As a personal finance blogger and business coach, I often find myself asking people why they want money. And most of the time, they say, "I want to travel more, and travel is expensive."
The bad news is, yes, travel will cost you money. The good news is travel doesn't have to be as expensive as you think. Here are some of the ways you can actually make travel less expensive:
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1. Choose spots that don't attract the most tourists.
When I went to Mexico earlier this year to visit a friend, I spent a couple of days in Cancun in between flights. While I was in Cancun, I noticed something interesting. While I was excited to get on a regional flight and explore a small town in the south of Mexico, many of the people in the hotel weren't planning on actually leaving the hotel. They went from the beach, to the bar, and back to their room.
Granted, it was an all inclusive resort and those tend to be pricey, but I ended up spending a fraction of the amount of money they did because I went to a non-touristy area for most of my trip. To give you an idea, two days and three nights in Cancun cost me over $1,000. Five days in San Cristobal de las Casas with my friend cost me around $300.
I remember doing one tour where I saw two waterfalls and the Mayan ruins at Palenque for $25 and that included two meals! They were charging way more than that in Cancun for tours. Additionally, I actually got to see Mexico and experience the culture.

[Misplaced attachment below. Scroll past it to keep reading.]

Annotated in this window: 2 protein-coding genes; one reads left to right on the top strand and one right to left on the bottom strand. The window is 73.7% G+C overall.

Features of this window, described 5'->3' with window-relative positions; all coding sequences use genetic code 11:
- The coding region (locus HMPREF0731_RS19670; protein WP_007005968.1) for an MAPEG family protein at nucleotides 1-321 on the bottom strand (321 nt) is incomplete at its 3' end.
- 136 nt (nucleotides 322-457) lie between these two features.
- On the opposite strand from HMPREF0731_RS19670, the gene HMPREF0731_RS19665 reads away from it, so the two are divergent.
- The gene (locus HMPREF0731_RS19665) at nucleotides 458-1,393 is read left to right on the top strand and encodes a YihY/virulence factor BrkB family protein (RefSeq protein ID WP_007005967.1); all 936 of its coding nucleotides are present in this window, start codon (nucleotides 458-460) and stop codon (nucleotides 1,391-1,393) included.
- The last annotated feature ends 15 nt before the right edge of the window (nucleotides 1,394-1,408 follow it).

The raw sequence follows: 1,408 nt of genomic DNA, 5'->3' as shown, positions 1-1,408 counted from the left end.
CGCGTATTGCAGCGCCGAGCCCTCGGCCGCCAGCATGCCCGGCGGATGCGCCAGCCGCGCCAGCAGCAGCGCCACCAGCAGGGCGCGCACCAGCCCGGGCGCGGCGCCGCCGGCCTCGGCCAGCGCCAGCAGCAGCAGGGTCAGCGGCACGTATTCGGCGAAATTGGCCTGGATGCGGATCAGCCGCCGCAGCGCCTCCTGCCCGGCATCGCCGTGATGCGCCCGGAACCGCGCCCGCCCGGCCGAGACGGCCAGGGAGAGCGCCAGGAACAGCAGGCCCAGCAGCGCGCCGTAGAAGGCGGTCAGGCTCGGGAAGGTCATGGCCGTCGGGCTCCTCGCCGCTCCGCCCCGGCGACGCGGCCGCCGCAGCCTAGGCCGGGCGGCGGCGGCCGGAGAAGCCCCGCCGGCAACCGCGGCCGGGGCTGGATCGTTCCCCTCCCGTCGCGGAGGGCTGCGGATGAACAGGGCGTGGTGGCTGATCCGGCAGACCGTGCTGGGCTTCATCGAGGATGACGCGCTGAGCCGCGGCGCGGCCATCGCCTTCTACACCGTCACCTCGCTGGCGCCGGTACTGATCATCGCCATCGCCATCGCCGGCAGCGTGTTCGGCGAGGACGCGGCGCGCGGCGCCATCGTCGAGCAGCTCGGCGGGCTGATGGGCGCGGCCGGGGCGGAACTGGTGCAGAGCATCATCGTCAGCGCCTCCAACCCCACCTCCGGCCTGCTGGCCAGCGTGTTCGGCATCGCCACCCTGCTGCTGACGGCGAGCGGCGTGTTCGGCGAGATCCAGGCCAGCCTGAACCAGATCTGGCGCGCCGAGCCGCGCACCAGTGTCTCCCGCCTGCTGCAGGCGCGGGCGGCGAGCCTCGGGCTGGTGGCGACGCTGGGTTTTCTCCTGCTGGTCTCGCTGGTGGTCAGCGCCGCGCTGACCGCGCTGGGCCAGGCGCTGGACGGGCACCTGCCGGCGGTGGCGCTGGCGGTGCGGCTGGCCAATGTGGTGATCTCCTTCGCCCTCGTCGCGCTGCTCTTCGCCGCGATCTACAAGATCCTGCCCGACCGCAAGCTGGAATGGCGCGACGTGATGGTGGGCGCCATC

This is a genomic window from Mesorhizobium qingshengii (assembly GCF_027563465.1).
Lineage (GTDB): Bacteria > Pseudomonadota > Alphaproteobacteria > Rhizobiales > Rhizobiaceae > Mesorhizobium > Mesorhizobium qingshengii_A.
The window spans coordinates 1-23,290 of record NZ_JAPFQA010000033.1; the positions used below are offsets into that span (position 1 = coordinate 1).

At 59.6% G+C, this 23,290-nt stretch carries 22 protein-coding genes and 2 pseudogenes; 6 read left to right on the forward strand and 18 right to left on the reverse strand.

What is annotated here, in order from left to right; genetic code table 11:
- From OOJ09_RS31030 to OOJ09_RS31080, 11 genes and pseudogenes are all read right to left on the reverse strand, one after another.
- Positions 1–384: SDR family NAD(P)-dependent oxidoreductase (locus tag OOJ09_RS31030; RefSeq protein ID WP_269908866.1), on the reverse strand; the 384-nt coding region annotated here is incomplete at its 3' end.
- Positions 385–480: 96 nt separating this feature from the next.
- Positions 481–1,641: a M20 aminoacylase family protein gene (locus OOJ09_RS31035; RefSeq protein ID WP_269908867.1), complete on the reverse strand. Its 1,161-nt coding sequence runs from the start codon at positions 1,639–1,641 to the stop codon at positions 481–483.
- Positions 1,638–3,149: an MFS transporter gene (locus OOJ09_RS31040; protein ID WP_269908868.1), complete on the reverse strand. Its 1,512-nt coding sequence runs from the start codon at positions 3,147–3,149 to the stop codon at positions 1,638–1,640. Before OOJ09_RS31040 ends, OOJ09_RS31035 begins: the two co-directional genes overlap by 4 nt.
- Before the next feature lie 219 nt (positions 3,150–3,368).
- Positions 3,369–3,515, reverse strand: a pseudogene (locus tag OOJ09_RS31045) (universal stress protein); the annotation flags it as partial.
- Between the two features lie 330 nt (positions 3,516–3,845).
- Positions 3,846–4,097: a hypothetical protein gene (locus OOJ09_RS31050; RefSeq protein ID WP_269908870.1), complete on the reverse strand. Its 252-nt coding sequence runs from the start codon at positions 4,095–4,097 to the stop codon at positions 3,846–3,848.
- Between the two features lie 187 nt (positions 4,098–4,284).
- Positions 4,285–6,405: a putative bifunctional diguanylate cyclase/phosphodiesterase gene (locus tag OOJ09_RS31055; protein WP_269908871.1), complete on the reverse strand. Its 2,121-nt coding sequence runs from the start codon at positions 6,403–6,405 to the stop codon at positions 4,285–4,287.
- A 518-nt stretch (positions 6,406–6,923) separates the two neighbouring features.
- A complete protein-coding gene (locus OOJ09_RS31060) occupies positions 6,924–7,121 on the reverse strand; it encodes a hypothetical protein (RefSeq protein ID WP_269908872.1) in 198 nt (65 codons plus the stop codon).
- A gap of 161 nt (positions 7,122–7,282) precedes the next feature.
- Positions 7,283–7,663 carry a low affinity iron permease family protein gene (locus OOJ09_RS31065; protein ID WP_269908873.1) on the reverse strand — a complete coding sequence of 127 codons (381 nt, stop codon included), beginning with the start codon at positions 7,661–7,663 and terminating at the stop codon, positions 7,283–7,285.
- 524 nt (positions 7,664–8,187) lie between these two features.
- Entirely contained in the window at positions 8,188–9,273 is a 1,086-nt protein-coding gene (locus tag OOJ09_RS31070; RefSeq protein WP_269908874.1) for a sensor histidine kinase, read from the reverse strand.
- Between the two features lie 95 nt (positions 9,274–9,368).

I should note that I was in a 20-person van for five and a half hours to get to those ruins. I was also staying in a small town in the mountains where you couldn't drink the tap water. These are inconveniences some people don't want to deal with while traveling, but they sure do end up saving you a lot of money while giving you an incredible experience.
2. Start learning how to use points.
I'm a huge fan of credit card points to earn discounted travel options. By learning how to work them, I've been able to get over 10 free flights just from one airline.
The way I see it, if you're going to be spending money to pay your bills anyway, you might as well get some bang for your buck by racking up those airline miles.
Here are some things to keep in mind as you learn how use travel points:
The fastest way to rack up points is to use the branded credit cards. I pay for everything with credit cards and then pay off the balance in full each month. You'll rarely ever see me use a debit card.
Not all rewards programs are created equal. Figure out where you want to go first, then find the airline that can help get you there the easiest.
The key to cheap reward travel (and arguably cheap travel period) is to have flexible dates.
3. Look for deals.
If credit card points aren't your thing, you still have options for less expensive travel. Namely, you can research discount travel on booking sites like Expedia and Kayak. They key is to really do some digging because it is unlikely that the first deal you find is the best one available.
You may also want to learn about some tricks of the trade. For example, flights may be cheaper on Tuesdays because airlines are happy with all the money they made over the weekend. Additionally, if you've been looking for a flight on the same browser for a while, try using another browser or clearing your cookies and you may find some better deals.
While travel can be expensive, it really doesn't have to be. If you're willing to be flexible while learning the tricks of the trade, you'll be surprised at just how little you can spend on travel.